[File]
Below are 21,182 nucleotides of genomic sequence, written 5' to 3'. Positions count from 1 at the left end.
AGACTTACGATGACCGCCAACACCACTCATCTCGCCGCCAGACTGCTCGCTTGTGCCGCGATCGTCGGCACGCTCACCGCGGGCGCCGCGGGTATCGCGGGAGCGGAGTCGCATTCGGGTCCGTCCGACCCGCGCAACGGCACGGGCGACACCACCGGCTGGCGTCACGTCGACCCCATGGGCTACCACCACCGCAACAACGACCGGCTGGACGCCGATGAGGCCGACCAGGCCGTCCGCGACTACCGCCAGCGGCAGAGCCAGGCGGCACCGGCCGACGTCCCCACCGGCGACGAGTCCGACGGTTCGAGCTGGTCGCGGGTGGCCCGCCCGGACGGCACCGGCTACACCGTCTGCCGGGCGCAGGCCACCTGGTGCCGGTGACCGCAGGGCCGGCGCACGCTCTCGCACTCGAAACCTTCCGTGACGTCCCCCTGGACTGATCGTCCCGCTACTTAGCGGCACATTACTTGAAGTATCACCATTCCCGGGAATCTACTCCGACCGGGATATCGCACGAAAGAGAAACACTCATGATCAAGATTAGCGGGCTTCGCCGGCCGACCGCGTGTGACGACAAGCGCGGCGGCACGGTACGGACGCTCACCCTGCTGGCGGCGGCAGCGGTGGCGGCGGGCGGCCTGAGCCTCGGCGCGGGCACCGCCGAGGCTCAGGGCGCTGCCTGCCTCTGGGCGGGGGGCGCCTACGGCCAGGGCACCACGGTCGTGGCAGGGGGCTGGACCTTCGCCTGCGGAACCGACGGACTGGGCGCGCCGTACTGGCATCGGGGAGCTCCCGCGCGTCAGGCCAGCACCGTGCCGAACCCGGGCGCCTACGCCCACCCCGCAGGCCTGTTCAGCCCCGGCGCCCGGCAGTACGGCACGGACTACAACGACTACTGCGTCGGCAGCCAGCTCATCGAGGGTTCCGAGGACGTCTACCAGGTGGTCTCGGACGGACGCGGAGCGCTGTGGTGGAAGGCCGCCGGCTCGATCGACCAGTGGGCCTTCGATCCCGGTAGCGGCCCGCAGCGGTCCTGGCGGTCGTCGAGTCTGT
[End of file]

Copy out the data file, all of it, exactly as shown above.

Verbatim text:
Below are 21,182 nucleotides of genomic sequence, written 5' to 3'. Positions count from 1 at the left end.
AGACTTACGATGACCGCCAACACCACTCATCTCGCCGCCAGACTGCTCGCTTGTGCCGCGATCGTCGGCACGCTCACCGCGGGCGCCGCGGGTATCGCGGGAGCGGAGTCGCATTCGGGTCCGTCCGACCCGCGCAACGGCACGGGCGACACCACCGGCTGGCGTCACGTCGACCCCATGGGCTACCACCACCGCAACAACGACCGGCTGGACGCCGATGAGGCCGACCAGGCCGTCCGCGACTACCGCCAGCGGCAGAGCCAGGCGGCACCGGCCGACGTCCCCACCGGCGACGAGTCCGACGGTTCGAGCTGGTCGCGGGTGGCCCGCCCGGACGGCACCGGCTACACCGTCTGCCGGGCGCAGGCCACCTGGTGCCGGTGACCGCAGGGCCGGCGCACGCTCTCGCACTCGAAACCTTCCGTGACGTCCCCCTGGACTGATCGTCCCGCTACTTAGCGGCACATTACTTGAAGTATCACCATTCCCGGGAATCTACTCCGACCGGGATATCGCACGAAAGAGAAACACTCATGATCAAGATTAGCGGGCTTCGCCGGCCGACCGCGTGTGACGACAAGCGCGGCGGCACGGTACGGACGCTCACCCTGCTGGCGGCGGCAGCGGTGGCGGCGGGCGGCCTGAGCCTCGGCGCGGGCACCGCCGAGGCTCAGGGCGCTGCCTGCCTCTGGGCGGGGGGCGCCTACGGCCAGGGCACCACGGTCGTGGCAGGGGGCTGGACCTTCGCCTGCGGAACCGACGGACTGGGCGCGCCGTACTGGCATCGGGGAGCTCCCGCGCGTCAGGCCAGCACCGTGCCGAACCCGGGCGCCTACGCCCACCCCGCAGGCCTGTTCAGCCCCGGCGCCCGGCAGTACGGCACGGACTACAACGACTACTGCGTCGGCAGCCAGCTCATCGAGGGTTCCGAGGACGTCTACCAGGTGGTCTCGGACGGACGCGGAGCGCTGTGGTGGAAGGCCGCCGGCTCGATCGACCAGTGGGCCTTCGATCCCGGTAGCGGCCCGCAGCGGTCCTGGCGGTCGTCGAGTCTGT